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What is a trademark? It's a brand­ing tool, usually your company name and maybe a logo or tag line, that you use to promote your services as a deck builder.

Trademarks date back to preliterate times, when they were developed to identify the makers of objects. By the 12th century, trademarks were used widely in Europe. The 19th cen­tury industrial revolution saw a massive increase in trademark use as the standardization of mass-produced goods made it necessary for consumers to have an easy way to distinguish between manufacturers.

Trademarks are company assets with marketing, social, and dollar value. Marketing value is simple to understand — a good trademark makes it easier for consumers to remember the com­pany's name. Social value is less obvious. Over time, trademarks gain value beyond identifying the source of the services. So, assuming a business has enough market penetration, a home­owner might brag to his neighbor, "My deck was built by Idaho Backyard Living„¢." Another example is the status associated with owning a Dodge® truck or a BlackBerry® cell phone.

Finally, because of its marketing and social value, a trademark develops dollar value. While your work truck will eventually need replacing, and your favorite cordless drill will wear out, trademarks are assets that appreciate over time. If you build up a deck business that becomes successful enough to sell, its trademark becomes part of the business's worth.

A trade name differs from a trademark. A trade name is the name lawfully adopted and used by an organization engaged in commerce. Trade names can be trademarked, but they are not necessarily a trademark in themselves.

Using Trademarks

Under U.S. law, the use of a trademark in connection with the sale of goods or services grants immediate rights of ownership of that mark. That is, if you design a trademark and use it, it's yours, assuming that no one else has used it first. These are common law rights and are enforceable in court. You can sue to prevent some­one else from using your trademark. How­ever, the strength of a common law right can vary. There are a few things you should do to protect those rights, or you run the risk of losing them.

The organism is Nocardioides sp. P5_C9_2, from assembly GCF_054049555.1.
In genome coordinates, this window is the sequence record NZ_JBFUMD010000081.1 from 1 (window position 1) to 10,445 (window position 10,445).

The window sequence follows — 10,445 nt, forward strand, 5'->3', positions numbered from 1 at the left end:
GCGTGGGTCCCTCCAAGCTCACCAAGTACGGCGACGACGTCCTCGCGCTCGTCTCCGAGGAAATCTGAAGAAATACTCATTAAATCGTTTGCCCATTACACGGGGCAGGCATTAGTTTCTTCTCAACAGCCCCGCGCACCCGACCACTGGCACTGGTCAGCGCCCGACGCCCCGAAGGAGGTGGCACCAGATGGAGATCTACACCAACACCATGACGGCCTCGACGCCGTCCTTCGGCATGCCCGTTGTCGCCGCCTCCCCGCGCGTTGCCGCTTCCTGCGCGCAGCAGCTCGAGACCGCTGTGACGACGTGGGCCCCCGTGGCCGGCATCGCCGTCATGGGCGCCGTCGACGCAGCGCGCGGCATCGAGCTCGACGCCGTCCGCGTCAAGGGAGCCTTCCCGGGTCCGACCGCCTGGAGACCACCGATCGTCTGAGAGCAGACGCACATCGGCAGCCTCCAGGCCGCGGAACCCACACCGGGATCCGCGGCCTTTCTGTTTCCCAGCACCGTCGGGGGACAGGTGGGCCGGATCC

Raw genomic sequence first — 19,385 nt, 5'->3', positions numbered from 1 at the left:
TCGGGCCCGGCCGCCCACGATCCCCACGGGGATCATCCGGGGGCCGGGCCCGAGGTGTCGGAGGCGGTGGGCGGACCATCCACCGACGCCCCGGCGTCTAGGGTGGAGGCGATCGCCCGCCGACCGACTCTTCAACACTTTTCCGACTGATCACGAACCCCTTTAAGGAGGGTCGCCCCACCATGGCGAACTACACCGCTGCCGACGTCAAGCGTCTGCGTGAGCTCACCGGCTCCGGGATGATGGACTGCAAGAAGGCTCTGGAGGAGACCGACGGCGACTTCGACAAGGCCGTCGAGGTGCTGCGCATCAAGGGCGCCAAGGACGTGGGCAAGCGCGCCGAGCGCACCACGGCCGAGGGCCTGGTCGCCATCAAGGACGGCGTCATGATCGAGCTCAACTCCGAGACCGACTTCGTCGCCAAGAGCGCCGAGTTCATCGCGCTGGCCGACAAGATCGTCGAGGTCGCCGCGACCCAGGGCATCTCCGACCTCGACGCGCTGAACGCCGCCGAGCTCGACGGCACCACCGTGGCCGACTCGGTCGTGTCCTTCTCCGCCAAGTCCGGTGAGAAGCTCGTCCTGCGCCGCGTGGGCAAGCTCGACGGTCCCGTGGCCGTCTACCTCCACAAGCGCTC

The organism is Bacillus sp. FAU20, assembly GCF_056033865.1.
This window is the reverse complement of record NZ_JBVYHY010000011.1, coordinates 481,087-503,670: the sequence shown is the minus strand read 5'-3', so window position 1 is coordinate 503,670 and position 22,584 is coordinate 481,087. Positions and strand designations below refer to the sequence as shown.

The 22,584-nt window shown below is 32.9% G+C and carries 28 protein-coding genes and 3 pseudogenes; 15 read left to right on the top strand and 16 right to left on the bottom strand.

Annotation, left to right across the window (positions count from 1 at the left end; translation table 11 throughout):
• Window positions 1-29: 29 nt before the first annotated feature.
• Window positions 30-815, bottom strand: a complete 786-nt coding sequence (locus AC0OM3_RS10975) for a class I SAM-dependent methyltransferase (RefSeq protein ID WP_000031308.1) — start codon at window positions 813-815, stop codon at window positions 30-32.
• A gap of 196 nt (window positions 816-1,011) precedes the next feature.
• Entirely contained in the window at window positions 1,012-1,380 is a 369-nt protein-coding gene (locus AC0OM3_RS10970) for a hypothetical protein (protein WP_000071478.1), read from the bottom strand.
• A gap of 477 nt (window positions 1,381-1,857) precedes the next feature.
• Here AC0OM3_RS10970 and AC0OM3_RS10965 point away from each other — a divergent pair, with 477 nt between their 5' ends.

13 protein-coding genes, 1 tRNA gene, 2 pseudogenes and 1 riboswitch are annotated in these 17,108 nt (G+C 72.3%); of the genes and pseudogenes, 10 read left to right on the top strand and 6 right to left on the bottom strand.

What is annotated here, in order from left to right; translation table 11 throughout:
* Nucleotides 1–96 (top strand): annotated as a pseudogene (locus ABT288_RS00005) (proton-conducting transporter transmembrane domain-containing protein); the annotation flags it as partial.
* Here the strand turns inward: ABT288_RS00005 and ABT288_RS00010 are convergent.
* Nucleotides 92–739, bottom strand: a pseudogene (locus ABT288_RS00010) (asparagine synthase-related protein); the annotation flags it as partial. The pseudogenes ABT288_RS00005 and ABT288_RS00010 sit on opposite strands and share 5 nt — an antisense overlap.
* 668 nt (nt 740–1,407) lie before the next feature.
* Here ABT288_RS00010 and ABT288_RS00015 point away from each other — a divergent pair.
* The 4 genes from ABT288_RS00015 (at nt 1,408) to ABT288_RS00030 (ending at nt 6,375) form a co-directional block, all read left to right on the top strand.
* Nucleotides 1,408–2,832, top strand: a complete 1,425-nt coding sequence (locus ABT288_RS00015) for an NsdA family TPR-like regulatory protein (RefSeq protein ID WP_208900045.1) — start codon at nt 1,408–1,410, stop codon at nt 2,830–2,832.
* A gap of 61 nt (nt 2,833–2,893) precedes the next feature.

Not all trademarks are equal. The trademarks you choose will have more value and be more easily protected if they are distinctive and suggestive, rather than simply descriptive of your goods and services.

A trademark like Joe's Quality Decks, for example, describes Joe — who apparently builds really good decks. That's probably not going to be distinctive enough to stop Dave, two blocks over, from calling his business Dave's Quality Decks. Something that is suggestive of your goods or services is a strong­er mark: Backyard Spaces or Fresh Air Builders will probably be easier to protect than Joe's Quality Decks.

When you place a trademark some-?where, say in an advertisement or on the side of your truck, you need to claim it as a trademark. This simply means that you need to use a small TM (for "trademark") after the trademark. The „¢ says, "I own this mark! Hands off!" You will sometimes see SM — service mark — used in place of TM. It may be used when a business provides services rather than products. Either one will do the job, however.

Registration Is the Best Protection

The first step before pursuing registration of any kind is to perform a simple trademark search. You can go online and search the records of the U.S. Patent and Trademark Office for pending and issued trademark registrations; you can also check state records, the internet, and public documents like the phone book and trade industry publications.

Once you are satisfied that your mark appears to be clear, the next step is to apply for registration. There are two types of registration to consider: state and federal.